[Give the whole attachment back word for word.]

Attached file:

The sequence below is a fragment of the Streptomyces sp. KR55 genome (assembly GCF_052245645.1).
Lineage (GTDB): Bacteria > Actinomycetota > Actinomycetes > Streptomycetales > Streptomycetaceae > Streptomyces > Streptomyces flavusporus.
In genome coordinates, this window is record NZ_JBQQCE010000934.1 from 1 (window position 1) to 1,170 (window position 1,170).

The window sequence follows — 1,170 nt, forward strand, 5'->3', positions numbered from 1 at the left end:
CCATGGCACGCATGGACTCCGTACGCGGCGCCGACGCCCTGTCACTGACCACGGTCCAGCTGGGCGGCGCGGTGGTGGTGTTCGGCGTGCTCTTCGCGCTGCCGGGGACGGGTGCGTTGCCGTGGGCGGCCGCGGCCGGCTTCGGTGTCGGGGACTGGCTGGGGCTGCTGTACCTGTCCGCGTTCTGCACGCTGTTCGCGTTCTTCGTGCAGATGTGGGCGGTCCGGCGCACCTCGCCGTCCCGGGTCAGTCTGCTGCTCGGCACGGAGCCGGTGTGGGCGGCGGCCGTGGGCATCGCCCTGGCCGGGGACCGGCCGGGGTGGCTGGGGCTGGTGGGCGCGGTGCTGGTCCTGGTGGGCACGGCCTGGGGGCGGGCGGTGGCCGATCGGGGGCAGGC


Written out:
The sequence below is a fragment of the Streptomyces sp. KR55 genome (assembly GCF_052245645.1).
Lineage (GTDB): Bacteria > Actinomycetota > Actinomycetes > Streptomycetales > Streptomycetaceae > Streptomyces > Streptomyces flavusporus.
In genome coordinates, this window is record NZ_JBQQCE010000934.1 from 1 (window position 1) to 1,170 (window position 1,170).

The window sequence follows — 1,170 nt, forward strand, 5'->3', positions numbered from 1 at the left end:
CCATGGCACGCATGGACTCCGTACGCGGCGCCGACGCCCTGTCACTGACCACGGTCCAGCTGGGCGGCGCGGTGGTGGTGTTCGGCGTGCTCTTCGCGCTGCCGGGGACGGGTGCGTTGCCGTGGGCGGCCGCGGCCGGCTTCGGTGTCGGGGACTGGCTGGGGCTGCTGTACCTGTCCGCGTTCTGCACGCTGTTCGCGTTCTTCGTGCAGATGTGGGCGGTCCGGCGCACCTCGCCGTCCCGGGTCAGTCTGCTGCTCGGCACGGAGCCGGTGTGGGCGGCGGCCGTGGGCATCGCCCTGGCCGGGGACCGGCCGGGGTGGCTGGGGCTGGTGGGCGCGGTGCTGGTCCTGGTGGGCACGGCCTGGGGGCGGGCGGTGGCCGATCGGGGGCAGGC